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Mo GrossbergerMo Grossberger

Part 1

“Your wife has been diagnosed with dementia of the Alzheimer’s type.” Those few words changed our lives forever, but allow me to digress.

My name is Mo Grossberger. I had been my wife, Jeanne’s, caregiver for eight years. Although I have been a geriatric social worker since the mid 70’s, very little of my training prepared me for the years to come.

These next few weeks, rather than give you a blow by blow, I want to share the many lessons I learned from this experience that reshaped my life forever.

I guess the story began in Ohio in 2000 when she and I were working for a mental health agency. I was running a group home, and Jeanne, an R.N., was managing support groups for people with schizophrenia.

One day the Human Resource Director came into her office and told her that Jeanne’s staff had been complaining that she was being repetitive and forgetful. As a result the agency had scheduled her for a full, three-day, psychiatric work-up, scheduled to begin the following week. “Be tested or be fired” were the parting words.

Both Jeanne and I were very upset about how this was handled. At the time, I knew nothing about Alzheimer’s. I had noticed she was a little redundant and forgetful, but I attributed that to the normal aging process. Many of my clients displayed similar behavior.

She was tested and the results were: anxiety and depression, loss of some executive functioning (the ability to complete multistage tasks like recipes, bill paying), and mild cognitive impairment. With that diagnosis, the hospital felt that she DID NOT have Alzheimer’s.

Now it is realized that in many cases these are early signs of Alzheimer’s.

Alzheimer’s is a form of dementia that is irreversible, degenerative and terminal. It affects the brain in two ways: a formation of protein tangles and an amyloid build-up, both of which short circuit the brain and won’t allow information to travel around as it should. Someone used the example of a shotgun blast to the brain effecting different parts for different people. It doesn’t affect two people the same way. If you know one person with Alzheimer’s, you only know one person.

Currently there are only five FDA-approved medications for the treatment of Alzheimer’s disease, but none of the medications prevent or stop the disease. They merely slow down the progression.

I could take you through the tears, heartbreak, and frustrations of caregiving, but no two people grieve the same. Let’s just say that at the pinnacle of my turmoil, I dropped to my knees and asked out loud, “How can I stop drowning and start to grow from this. What are the lessons?”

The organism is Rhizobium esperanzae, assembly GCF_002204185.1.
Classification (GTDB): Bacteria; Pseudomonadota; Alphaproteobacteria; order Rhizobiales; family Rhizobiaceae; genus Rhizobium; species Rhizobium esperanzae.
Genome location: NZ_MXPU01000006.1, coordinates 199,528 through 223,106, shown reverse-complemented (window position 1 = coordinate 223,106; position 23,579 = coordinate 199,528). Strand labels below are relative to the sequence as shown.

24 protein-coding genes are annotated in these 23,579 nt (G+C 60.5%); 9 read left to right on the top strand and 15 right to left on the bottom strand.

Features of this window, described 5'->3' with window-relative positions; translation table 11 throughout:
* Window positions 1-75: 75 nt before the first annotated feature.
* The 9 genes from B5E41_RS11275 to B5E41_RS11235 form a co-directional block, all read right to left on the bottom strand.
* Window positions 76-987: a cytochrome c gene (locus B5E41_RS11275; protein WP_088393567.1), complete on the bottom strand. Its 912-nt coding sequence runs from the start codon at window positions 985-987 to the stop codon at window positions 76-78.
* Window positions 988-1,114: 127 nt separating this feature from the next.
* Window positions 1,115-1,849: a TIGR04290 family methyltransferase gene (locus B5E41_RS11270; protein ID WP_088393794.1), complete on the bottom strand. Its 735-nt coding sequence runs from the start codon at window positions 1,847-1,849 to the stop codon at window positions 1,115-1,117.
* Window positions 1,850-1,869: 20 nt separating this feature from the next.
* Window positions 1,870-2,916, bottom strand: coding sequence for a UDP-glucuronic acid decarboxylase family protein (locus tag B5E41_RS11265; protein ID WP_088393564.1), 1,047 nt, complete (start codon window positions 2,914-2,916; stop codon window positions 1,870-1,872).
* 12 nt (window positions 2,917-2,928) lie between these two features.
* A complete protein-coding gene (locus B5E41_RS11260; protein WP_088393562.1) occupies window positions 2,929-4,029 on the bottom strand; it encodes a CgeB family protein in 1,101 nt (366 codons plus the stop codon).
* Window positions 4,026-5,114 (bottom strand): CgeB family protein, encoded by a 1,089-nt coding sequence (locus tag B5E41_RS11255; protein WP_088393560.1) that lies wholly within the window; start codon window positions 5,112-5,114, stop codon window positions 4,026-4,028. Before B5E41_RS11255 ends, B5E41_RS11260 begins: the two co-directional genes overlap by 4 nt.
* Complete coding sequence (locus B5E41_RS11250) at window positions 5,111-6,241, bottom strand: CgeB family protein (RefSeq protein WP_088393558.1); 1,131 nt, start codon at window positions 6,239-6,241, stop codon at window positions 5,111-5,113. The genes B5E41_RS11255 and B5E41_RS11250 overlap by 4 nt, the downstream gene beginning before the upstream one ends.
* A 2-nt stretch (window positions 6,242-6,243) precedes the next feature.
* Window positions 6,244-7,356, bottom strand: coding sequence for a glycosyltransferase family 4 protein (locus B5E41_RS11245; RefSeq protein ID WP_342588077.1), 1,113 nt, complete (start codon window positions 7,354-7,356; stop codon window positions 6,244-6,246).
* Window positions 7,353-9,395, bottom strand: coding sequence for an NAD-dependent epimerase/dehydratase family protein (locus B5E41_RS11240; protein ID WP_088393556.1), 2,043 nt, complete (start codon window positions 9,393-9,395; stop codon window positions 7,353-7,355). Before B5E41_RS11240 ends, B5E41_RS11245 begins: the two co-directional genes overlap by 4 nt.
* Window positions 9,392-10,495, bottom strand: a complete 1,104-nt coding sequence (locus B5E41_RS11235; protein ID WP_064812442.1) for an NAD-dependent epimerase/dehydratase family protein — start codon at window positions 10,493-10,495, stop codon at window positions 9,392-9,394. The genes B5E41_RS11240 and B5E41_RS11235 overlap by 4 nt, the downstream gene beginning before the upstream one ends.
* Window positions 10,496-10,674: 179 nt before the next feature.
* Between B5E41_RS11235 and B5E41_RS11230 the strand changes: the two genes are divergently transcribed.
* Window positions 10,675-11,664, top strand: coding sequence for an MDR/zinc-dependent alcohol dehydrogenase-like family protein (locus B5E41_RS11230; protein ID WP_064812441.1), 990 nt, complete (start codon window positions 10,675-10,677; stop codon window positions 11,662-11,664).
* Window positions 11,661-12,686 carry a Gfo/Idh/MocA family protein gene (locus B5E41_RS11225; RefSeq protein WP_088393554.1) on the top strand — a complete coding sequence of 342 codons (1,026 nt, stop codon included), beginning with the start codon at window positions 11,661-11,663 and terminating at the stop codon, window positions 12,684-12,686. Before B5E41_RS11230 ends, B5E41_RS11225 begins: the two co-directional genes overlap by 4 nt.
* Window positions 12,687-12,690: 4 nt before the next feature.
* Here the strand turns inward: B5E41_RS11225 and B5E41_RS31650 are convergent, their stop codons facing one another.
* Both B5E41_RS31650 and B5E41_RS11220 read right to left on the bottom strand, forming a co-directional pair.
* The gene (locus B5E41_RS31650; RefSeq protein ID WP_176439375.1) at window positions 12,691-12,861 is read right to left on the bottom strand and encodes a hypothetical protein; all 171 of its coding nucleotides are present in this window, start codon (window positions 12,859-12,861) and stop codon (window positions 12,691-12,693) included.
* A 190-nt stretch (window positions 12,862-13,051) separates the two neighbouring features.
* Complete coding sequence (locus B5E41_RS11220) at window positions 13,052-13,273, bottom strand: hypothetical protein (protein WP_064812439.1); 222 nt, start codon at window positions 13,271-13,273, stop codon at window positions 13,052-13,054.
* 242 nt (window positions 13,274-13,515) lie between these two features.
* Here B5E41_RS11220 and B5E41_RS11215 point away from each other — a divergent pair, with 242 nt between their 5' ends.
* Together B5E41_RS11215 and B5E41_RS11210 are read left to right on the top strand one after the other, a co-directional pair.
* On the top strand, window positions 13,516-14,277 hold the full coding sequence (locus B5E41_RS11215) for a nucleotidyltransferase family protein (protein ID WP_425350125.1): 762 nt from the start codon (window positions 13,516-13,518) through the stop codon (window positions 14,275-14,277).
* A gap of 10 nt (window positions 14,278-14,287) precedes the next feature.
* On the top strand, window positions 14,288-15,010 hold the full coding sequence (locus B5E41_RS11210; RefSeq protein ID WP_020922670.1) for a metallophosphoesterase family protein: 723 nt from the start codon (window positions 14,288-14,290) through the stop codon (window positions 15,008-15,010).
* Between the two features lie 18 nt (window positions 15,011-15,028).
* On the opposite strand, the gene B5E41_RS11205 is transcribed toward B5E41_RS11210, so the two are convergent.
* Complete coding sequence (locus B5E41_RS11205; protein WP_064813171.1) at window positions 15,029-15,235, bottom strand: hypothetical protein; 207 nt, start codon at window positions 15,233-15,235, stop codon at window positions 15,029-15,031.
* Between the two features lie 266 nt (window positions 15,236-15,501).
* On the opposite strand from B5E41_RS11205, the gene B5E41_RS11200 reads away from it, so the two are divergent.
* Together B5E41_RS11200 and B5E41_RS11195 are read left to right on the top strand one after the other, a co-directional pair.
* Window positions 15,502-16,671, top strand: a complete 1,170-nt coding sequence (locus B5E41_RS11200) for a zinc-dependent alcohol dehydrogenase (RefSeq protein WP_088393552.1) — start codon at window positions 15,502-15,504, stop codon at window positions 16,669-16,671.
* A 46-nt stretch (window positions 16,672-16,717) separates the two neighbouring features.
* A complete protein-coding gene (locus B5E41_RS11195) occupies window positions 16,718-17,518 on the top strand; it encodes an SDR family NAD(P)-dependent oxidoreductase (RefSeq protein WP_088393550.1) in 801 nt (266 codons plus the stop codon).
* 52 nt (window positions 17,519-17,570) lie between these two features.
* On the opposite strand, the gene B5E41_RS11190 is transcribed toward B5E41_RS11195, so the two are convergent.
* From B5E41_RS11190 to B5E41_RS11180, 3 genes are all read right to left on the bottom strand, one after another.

The lessons follow.

How to contact Mo Grossberger

Mo Grossberger is available to speak to your group or for one-on-one counseling. He can be reached at 413-624-3954 or This email address is being protected from spambots. You need JavaScript enabled to view it.. In lieu of compensation, he asks that donations be made to either the Alzheimer’s Association or The Cure Alzheimer’s Fund.

Mo GrossbergerMo Grossberger

Part 2

We moved to Massachusetts to be closer to Jeanne’s mother, who had very advanced Alzheimer’s.

I remember the last time Hazel and I had a conversation:

“Hi, Hazel, do you know who I am?”

“Yes, Doctor, I remember you.”

“Do you know where you are?”

She looked around the living room where she had lived for over 50 years. “No, Doctor, I don’t know where we are.”

I pointed to a painting she had of the Great Wall of China. “What would you say if I told you that you walked the Great Wall of China?”

She replied, most uncharacteristically, “Doctor, I’d have to say you are full of crap.”

I realized that you DO NOT ask questions to someone with Alzheimer’s.

Three months later, Hazel was recovering from hip replacement in a nursing home. Her physician called us one morning and told us that she had developed congestive heart failure. He told us that we had two options: either send her to the hospital and make every effort to keep her alive or keep her comfortable and pain free. Her family gathered at her bedside, and she peacefully passed away the same day.

Around this same time I noticed that my wife’s symptoms were worsening. She was getting more forgetful, redundant, and paranoid, and she was misplacing things. We agreed that she would go through another full work-up at Franklin Medical, repeating the tests that had been done in Ohio three years earlier. She met with a team of specialists which included a neuropsychologist, a psychotherapist/social worker, a mental health clinical nurse specialist, and a psychiatrist. Following three days of extensive testing, we finally met with the psychiatrist, who told me, with my wife sitting right next to me, “Your wife has been diagnosed with dementia of the Alzheimer’s type.”